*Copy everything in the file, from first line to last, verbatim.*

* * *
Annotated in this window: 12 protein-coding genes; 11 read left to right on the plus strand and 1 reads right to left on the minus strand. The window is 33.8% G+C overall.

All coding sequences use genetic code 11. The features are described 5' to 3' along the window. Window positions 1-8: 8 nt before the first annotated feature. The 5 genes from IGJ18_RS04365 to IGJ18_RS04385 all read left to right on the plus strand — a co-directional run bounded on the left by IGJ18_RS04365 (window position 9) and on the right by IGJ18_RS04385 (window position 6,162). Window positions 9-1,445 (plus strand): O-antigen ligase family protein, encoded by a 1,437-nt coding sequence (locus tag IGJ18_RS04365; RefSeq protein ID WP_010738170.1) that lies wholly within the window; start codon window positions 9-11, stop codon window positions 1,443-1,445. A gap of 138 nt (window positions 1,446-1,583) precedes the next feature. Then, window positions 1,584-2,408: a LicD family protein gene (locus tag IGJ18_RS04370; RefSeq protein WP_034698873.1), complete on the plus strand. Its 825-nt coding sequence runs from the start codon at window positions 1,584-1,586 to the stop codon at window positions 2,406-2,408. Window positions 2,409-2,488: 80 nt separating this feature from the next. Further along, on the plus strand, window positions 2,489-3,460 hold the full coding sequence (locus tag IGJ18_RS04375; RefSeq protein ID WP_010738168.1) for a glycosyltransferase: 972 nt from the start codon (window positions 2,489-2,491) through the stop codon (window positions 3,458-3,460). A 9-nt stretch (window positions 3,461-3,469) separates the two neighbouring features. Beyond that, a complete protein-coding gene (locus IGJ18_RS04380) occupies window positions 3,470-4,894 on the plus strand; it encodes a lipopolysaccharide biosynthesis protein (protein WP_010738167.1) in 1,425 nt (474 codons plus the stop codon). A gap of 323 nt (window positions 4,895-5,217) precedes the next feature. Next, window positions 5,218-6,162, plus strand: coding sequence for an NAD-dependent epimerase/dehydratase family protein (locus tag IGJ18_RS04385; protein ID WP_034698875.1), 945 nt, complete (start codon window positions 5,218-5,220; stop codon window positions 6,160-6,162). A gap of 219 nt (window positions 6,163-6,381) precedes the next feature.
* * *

Annotated in this window: 12 protein-coding genes; 11 read left to right on the plus strand and 1 reads right to left on the minus strand. The window is 33.8% G+C overall.

All coding sequences use genetic code 11. The features are described 5' to 3' along the window. Window positions 1-8: 8 nt before the first annotated feature. The 5 genes from IGJ18_RS04365 to IGJ18_RS04385 all read left to right on the plus strand — a co-directional run bounded on the left by IGJ18_RS04365 (window position 9) and on the right by IGJ18_RS04385 (window position 6,162). Window positions 9-1,445 (plus strand): O-antigen ligase family protein, encoded by a 1,437-nt coding sequence (locus tag IGJ18_RS04365; RefSeq protein ID WP_010738170.1) that lies wholly within the window; start codon window positions 9-11, stop codon window positions 1,443-1,445. A gap of 138 nt (window positions 1,446-1,583) precedes the next feature. Then, window positions 1,584-2,408: a LicD family protein gene (locus tag IGJ18_RS04370; RefSeq protein WP_034698873.1), complete on the plus strand. Its 825-nt coding sequence runs from the start codon at window positions 1,584-1,586 to the stop codon at window positions 2,406-2,408. Window positions 2,409-2,488: 80 nt separating this feature from the next. Further along, on the plus strand, window positions 2,489-3,460 hold the full coding sequence (locus tag IGJ18_RS04375; RefSeq protein ID WP_010738168.1) for a glycosyltransferase: 972 nt from the start codon (window positions 2,489-2,491) through the stop codon (window positions 3,458-3,460). A 9-nt stretch (window positions 3,461-3,469) separates the two neighbouring features. Beyond that, a complete protein-coding gene (locus IGJ18_RS04380) occupies window positions 3,470-4,894 on the plus strand; it encodes a lipopolysaccharide biosynthesis protein (protein WP_010738167.1) in 1,425 nt (474 codons plus the stop codon). A gap of 323 nt (window positions 4,895-5,217) precedes the next feature. Next, window positions 5,218-6,162, plus strand: coding sequence for an NAD-dependent epimerase/dehydratase family protein (locus tag IGJ18_RS04385; protein ID WP_034698875.1), 945 nt, complete (start codon window positions 5,218-5,220; stop codon window positions 6,160-6,162). A gap of 219 nt (window positions 6,163-6,381) precedes the next feature.